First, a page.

Moral Dilemmas as Propaganda

UK Release Poster

Eye In The Sky is meant to convey the agony of deciding whether or not to kill terrorists with drones even if there is “collateral damage.” It features a star-studded cast including Helen Mirren, Alan Rickman in one of his last roles, Aaron Paul and Phoebe Fox. It is also a cunning piece of propaganda.

Spoiler Alert! Don’t read any further if you haven’t seen the movie and plan on doing so.

The plot is rather basic. The bad guys (numbers 4, 3 and 2 respectively on the British most-wanted-list in East Africa) are schedule to meet in a house in Nairobi. A Kenyan anti-terror squad is standing by to arrest them. An American Reaper drone hovers above, the eye in the sky. There is, of course, confusion. Some suspects arrive as scheduled, but others were already in the house. They leave again for a different house in a Nairobi slum which, oddly, is controlled by al Shabaab, the Somali jihadist group. The Kenyan anti-terror unit has some amazing tech—miniature drones the size of a bird and a beetle—which broadcast HD quality live stream from inside the house around the globe. Two of the men inside are being outfitted with explosive vests, suicide bombers about to embark on a mission to kill innocent civilians. The capture mission becomes a kill mission. All this happens in the first third of the film. The rest is a rehashing of the Philosophy 101 utilitarian dilemma. Is it okay to kill one sweet, innocent girl in order to save hundreds of victims who’d be blown up by the suicide bombers?

At the core of the movie is a version of the “ticking time bomb” scenario usually invoked to justify torture. In the torture scenario, the terrorist knows where the bomb is hidden that will kill scores of people. The police know that the terrorist knows the bomb’s location. He won’t reveal that information. Torture becomes the only option to make the terrorist spill the beans. The utilitarian calculation in this scenario is that violating human rights is okay because it saves the lives of so many people. Countless episodes of the TV show 24 have used that scenario to normalize torture during the Bush years.

In Eye In The Sky, the ticking time bomb becomes the two suicide bombers who are on their way to blowing themselves up at some shopping mall. Helen Mirren, the colonel in charge of the mission, is like the police in the torture scenario. She’s got the bombers and knows that only they know where they will blow themselves up. The sweet girl who’s set up a bread stand outside the house where the terrorists meet will become “collateral damage” once the Hellfire missiles strike the house. Taking of her life, like torture in the above example, is okay because it saves the lives of so many people.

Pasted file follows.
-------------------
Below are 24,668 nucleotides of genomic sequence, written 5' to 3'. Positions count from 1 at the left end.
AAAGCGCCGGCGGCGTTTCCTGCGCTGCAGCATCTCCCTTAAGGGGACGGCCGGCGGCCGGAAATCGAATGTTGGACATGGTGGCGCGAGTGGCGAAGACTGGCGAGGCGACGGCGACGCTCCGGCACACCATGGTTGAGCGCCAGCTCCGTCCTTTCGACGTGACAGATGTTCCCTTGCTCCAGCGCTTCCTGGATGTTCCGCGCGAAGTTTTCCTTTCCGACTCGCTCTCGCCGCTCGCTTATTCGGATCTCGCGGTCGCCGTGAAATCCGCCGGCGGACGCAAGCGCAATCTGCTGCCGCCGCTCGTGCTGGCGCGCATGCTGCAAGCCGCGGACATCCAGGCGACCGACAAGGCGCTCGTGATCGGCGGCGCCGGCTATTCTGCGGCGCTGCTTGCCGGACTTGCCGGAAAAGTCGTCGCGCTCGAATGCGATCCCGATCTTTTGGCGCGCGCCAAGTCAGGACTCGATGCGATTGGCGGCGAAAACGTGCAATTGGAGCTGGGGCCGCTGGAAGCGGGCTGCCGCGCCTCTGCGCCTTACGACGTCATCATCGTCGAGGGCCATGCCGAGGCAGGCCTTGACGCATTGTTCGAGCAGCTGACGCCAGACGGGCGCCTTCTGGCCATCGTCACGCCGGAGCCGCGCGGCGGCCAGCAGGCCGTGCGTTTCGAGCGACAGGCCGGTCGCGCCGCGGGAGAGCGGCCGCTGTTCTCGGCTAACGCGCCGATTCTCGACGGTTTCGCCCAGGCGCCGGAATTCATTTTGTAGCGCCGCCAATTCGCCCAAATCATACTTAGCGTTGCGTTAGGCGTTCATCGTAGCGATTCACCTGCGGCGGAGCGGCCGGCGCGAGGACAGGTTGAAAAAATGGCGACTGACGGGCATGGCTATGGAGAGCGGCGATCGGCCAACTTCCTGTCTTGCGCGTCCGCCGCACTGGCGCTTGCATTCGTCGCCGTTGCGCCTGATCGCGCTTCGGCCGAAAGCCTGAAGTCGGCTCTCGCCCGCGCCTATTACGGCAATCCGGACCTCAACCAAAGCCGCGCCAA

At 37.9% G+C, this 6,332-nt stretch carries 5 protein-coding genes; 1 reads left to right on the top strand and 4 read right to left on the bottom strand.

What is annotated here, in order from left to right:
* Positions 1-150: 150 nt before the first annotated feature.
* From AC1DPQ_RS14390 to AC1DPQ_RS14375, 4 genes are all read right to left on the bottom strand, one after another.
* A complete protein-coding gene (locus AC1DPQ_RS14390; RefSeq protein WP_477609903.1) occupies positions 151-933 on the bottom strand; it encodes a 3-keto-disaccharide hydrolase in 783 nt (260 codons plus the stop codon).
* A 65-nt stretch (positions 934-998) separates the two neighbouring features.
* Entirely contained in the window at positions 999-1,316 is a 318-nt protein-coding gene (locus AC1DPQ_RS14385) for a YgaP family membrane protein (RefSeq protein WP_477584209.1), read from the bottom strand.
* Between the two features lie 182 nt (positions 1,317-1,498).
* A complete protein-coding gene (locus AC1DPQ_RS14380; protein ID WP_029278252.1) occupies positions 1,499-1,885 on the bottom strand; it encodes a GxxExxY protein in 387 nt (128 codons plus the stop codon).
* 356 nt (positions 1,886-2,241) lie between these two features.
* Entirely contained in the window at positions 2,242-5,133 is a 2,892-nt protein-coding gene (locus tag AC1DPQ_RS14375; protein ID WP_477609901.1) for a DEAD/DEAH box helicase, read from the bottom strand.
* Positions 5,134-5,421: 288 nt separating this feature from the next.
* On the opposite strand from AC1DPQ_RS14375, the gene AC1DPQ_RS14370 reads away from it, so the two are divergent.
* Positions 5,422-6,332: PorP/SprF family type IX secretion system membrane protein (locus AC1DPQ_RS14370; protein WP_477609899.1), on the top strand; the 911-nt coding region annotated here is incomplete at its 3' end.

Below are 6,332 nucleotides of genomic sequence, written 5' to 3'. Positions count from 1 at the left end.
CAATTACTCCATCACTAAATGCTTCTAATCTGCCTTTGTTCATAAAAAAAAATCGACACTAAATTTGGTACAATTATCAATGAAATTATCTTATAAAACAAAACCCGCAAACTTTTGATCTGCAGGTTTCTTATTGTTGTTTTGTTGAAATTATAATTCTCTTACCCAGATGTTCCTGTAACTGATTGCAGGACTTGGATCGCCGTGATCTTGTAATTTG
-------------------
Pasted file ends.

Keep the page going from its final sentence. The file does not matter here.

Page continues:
24 and shows like it normalized torture. Eye In The Sky does the same thing for drone strikes and resulting killing of civilians. Almost nothing depicted in the movie actually happens during the current drone strikes executed by the US in Pakistan, Yemen and Somalia. The movie’s agonizing decision making certainly doesn’t happen (although some drone pilots have experienced PTSD). The majority of drone strikes are so-called signature strikes, that is, attacks against targets that look like they might be militants. There is no fancy beetle drone, no positive ID, no certain knowledge that the individuals involved are indeed terrorists. According to the Bureau of Investigative Journalism, almost two thirds of all attacks in Pakistan are against buildings without knowing who’s inside. That means, the limited utilitarian calculus (one little girl dead to save hundreds of others) doesn’t exist. Instead, entire buildings are blown up, and with them scores of civilians. According to TBIJ, the ratio of civilian to total casualties is particularly high when religious buildings are destroyed.

The utilitarian calculation presented to the audience only works because the universe of possible options has been artificially reduced to two. Either we kill one innocent girl, or the bad guys will kill hundreds of innocent civilians. In reality, there are always more options. Why not follow the suicide bombers and stop them at a safe spot? With all the fancy tech the Kenyan anti-terror squad had at their disposal that should have been easy. Why not close the malls until the men have been caught? Why not cordon off that district controlled by al Shabaab so that the men can’t leave. By limiting the options to only two, the movie makes “collateral damage” a sad but logical part of the war on terror and normalizes extra-judicial killings as the only sane option.

Add to that the depiction of civilians as wimpy political appointees trying to kick the can down the street and thereby standing in the way of the resolute military officers, and you have a nice propaganda piece. That trope reaches its climax when General Benson (Alan Rickman in his best Professor Snape form) shuts up the only civilian (played by Monica Dolan) who opposed the attack all along by telling her that he knows war better than any civilian. The message is clear. War is hell but we gotta do what we gotta do, so get out of the way and let the professionals do their job.

Since 2004, drone strikes in Pakistan, Yemen and Somalia have killed between 517 and 1137 civilians of which 186 to 227 were children. The majority of those were killed during the Obama administration. Whether or not these deaths saved innocent lives anywhere is not known.

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